December 1 of each year is World AIDS Day, which is a time for people worldwide to unite and learn about HIV/AIDS, support people living with HIV, and commemorate those who have died from AIDS-related illnesses.
According to worldaidsday.org, an estimated 36.7 million have the virus worldwide and more than 35 million people have died of HIV or AIDS.
What is HIV and what is AIDS?
There are many resources available to learn more about these conditions. Here is information from the hiv.gov website: HIV (Human immunodeficiency virus) is a virus that attacks cells that help the body fight infection, making a person more vulnerable to other infections and diseases. It is spread by contact with certain body fluids of a person with HIV, most commonly through unprotected sex, or through sharing injection equipment.
AIDS is the late stage of HIV infection that occurs when the body’s immune system is badly damaged because of the virus. In the U.S., most people with HIV do not develop AIDS because taking HIV medicine every day as prescribed stops the progression of the disease.
There is no cure for HIV/AIDS, but there are different medications to help control HIV and help people to live longer, healthier lives.
HIV and AIDS can impact mental health
It is important to know that people living with HIV or AIDS related-illnesses are at twice the risk of developing depression than people who do not have HIV or AIDS. The rates of depression can be as high as 20% to 40%. Depression can also increase a person’s chance for developing other chronic diseases such as heart problems, diabetes or kidney disease. The good news is that depression, mood disorders and other problems like anxiety can be treated.
The most important thing when someone is diagnosed with HIV is consistent medical care. The second most important thing is to find ways to cope with the reality of living with the illness. Coping with living with this illness can be very challenging. Visiting with your health care provider about changes in the way you are feeling and thinking is important. Your doctor can visit with you about side effects from medications and changes in your health due to the HIV or AIDS illness. Be sure to tell your doctor about any over-the-counter drugs or other substances you are using. This is important in helping your doctor plan the best treatment for you.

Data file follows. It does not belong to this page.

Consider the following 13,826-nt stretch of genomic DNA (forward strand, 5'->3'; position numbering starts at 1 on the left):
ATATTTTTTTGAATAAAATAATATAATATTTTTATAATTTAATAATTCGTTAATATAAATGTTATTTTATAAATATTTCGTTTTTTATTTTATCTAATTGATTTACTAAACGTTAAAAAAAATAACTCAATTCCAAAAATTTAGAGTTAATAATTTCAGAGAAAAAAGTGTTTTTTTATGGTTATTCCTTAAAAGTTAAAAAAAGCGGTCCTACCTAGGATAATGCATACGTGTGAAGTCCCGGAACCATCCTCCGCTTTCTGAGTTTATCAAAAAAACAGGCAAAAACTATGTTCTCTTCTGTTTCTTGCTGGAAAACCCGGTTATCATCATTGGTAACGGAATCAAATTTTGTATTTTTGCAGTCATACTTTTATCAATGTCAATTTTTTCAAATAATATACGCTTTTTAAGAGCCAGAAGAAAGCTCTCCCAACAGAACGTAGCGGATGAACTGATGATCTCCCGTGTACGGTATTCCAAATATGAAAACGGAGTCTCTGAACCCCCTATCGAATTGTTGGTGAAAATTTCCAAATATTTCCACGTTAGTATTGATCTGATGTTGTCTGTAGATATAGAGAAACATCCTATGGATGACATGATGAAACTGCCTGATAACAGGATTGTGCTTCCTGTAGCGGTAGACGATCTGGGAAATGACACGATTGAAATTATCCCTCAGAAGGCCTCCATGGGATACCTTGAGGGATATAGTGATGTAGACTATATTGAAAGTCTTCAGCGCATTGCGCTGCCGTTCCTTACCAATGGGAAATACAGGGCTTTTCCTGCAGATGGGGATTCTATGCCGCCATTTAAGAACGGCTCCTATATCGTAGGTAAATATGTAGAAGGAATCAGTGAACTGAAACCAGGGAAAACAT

Support systems are rooted in love, understanding and education
It is also critical that we all support those living with HIV. We can play a role in the health of those living with this illness through kindness and understanding, and by remembering that words hold a lot of power.
Another important aspect of a good support system is knowledge. It is ideal to use the word HIV when talking about someone living with HIV. AIDS is the conditions that occur when a person’s body is weakened by HIV. AIDS itself is not a disease and cannot be acquired. It’s important to always refer to a person with HIV as a person. People living with HIV are not victims, sufferers, or someone to be feared.
Talking about HIV is one way you can stop the negative beliefs and stigma about HIV. Knowing what to say or do can be difficult. Let others see you being kind to those with HIV. Become educated about the facts of HIV and transmission so that you can share truths with other people. Do not be afraid to get tested for HIV because it is an important part of health care. Remind others not to make judgments about those who have HIV.
If you have HIV or AIDS, you are not alone
For those living with HIV, It can be a difficult choice to tell your family or friends you trust, but doing so may help you cope. It may also be helpful in making medical decisions or emergencies. You do not have to tell your employer. If you chose to tell, they are required to keep it confidential.
Most times, people who are living with HIV have the right not to tell others; however, there are some laws to be aware of. In some states, the law requires you to inform sexual partners and injection drug-use partners that you have HIV. It is important for them to know so they can take steps to protect their health. South Dakota state law states that intentionally exposing someone to HIV is a felony.
Telling your partner or others who may be exposed to your blood, tissues or infectious body fluids protects you medically, legally and ethically. It also helps others and affects the decisions they make.
Part of helping those who are living with HIV is to stop the stigmas. It takes everyone in our communities to stop the negative beliefs and ideas about the transmission of HIV. Stopping those stigmas starts with each one of us.